c 1800 Authentic Naval “Press Gang” Billyclub Type Tool
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c. 1800 British Royal Navy Style Original Naval “Press Gang” Tool (Billyclub), Used, Choice Extremely Fine.
c. 1800 authentic Naval “Press Gang” Tool (Billyclub) measuring 11.25”. Detailed tight twine work covers the 1.5” x 2” weighted head and end of its wooden handle. “Impressment” refers to the act of taking men into a military or naval force by compulsion, with or without notice. Navies of several nations used forced recruitment by various means. Naval press gang tools were used for keeping sailors in line, waking them up and for press gang recruitment work on land, as well as being useful during a Naval boarding attack. Choice looking, having only faint traces of wear from use, worthy of any museum quality display. Impressment, colloquially, "the press" or the "press gang", refers to the act of taking men into a military or naval force by compulsion, with or without notice. Navies of several nations used forced recruitment by various means. The large size of the British Royal Navy in the Age of Sail meant impressment was most commonly associated with Britain. It was used by the Royal Navy in wartime, beginning in 1664 and during the 18th and early 19th centuries as a means of crewing warships, although legal sanction for the practice goes back to the time of Edward I of England.
The Royal Navy impressed many merchant sailors, as well as some sailors from other nations. People liable to impressment were "eligible men of seafaring habits between the ages of 18 and 55 years". Non-seamen were impressed as well, though rarely.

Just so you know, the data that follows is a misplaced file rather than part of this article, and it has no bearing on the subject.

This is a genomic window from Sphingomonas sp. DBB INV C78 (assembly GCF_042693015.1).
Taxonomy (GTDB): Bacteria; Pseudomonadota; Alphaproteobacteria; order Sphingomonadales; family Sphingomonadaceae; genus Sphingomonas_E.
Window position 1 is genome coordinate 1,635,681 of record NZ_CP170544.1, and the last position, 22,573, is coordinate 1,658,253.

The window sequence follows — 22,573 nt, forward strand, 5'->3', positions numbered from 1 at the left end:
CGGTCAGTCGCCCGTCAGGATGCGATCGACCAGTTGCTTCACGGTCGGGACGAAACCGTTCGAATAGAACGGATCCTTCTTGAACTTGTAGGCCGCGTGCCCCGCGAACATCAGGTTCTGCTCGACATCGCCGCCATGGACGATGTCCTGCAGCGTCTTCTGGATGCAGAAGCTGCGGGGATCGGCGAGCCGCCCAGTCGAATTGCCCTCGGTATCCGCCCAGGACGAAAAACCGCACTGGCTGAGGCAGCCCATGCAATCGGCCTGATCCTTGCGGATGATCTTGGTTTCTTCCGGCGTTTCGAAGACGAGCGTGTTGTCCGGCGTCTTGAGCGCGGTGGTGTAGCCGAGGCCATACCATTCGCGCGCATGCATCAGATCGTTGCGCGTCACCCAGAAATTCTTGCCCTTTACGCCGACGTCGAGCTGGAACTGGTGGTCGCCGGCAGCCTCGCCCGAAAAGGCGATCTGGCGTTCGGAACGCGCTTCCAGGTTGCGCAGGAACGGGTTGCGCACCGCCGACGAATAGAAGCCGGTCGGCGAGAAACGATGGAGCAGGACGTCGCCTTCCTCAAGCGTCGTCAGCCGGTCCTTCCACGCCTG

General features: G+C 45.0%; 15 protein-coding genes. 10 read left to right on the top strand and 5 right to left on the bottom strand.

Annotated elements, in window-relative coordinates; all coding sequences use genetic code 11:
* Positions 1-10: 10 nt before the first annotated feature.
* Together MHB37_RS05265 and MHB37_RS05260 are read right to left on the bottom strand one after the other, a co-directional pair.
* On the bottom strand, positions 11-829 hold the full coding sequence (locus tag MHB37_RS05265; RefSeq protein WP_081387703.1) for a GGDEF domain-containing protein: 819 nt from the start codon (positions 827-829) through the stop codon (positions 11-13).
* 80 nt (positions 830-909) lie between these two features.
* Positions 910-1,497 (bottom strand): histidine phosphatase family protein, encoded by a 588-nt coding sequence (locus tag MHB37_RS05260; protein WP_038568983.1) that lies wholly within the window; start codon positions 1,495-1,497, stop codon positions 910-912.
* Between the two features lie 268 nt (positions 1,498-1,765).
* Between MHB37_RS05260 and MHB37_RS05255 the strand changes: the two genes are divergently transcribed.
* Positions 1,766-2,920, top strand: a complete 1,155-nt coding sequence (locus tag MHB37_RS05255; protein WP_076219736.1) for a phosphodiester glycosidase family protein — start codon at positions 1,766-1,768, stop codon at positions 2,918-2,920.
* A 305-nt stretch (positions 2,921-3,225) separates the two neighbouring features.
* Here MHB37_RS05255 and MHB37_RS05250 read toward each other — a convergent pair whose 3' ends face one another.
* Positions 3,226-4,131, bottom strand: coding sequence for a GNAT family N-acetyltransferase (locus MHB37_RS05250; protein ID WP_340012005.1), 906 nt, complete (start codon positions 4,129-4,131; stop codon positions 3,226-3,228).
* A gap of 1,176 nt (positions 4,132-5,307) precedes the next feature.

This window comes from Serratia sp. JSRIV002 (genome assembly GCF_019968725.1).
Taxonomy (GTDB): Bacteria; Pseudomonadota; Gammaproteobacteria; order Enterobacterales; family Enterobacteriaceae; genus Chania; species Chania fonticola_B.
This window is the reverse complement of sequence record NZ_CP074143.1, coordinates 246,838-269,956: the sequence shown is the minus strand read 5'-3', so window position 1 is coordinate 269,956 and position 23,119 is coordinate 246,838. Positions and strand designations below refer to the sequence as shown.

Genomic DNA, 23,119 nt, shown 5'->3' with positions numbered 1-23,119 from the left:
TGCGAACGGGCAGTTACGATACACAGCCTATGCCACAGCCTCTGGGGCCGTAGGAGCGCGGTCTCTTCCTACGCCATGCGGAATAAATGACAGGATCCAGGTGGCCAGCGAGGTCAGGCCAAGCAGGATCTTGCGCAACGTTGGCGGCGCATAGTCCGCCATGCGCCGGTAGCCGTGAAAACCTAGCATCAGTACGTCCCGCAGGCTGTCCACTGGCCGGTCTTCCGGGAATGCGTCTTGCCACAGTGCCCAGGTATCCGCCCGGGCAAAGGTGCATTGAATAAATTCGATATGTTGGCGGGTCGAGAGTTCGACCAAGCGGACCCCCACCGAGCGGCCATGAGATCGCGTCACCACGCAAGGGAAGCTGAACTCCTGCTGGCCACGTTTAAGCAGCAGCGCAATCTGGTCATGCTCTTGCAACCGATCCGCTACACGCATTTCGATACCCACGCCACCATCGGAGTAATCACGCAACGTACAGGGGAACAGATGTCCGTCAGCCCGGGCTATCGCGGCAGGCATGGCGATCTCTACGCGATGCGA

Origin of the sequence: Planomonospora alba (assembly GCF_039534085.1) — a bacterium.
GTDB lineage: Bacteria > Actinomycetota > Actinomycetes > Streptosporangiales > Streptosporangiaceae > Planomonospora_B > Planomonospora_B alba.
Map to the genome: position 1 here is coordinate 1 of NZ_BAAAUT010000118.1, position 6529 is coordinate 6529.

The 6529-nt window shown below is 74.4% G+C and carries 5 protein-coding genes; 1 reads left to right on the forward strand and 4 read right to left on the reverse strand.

Impressment was strongly criticized by those who believed it to be contrary to the British constitution; at the time, unlike many of its continental rivals, British subjects were not subject to conscription for any other military service, aside from a brief experiment with army impressment from 1778 to 1780. Though the public opposed conscription in general, impressment was repeatedly upheld by the courts, as it was deemed vital to the strength of the navy and, by extension, to the survival of the realm.
Impressment was essentially a Royal Navy practice, reflecting the size of the British fleet and its substantial manpower demands. While other European navies applied forced recruitment in times of war, this was generally done as an extension of the practice of formal conscription applied by most European armies from the Napoleonic Wars on. The U.S. Continental Navy also applied a form of impressment during the American War of Independence.
The impressment of seamen from American ships caused serious tensions between Britain and the United States in the years leading up to the War of 1812. After the defeat of Napoleon in 1814, Britain ended the practice; later conscription was not limited to the Royal Navy but covered all armed forces.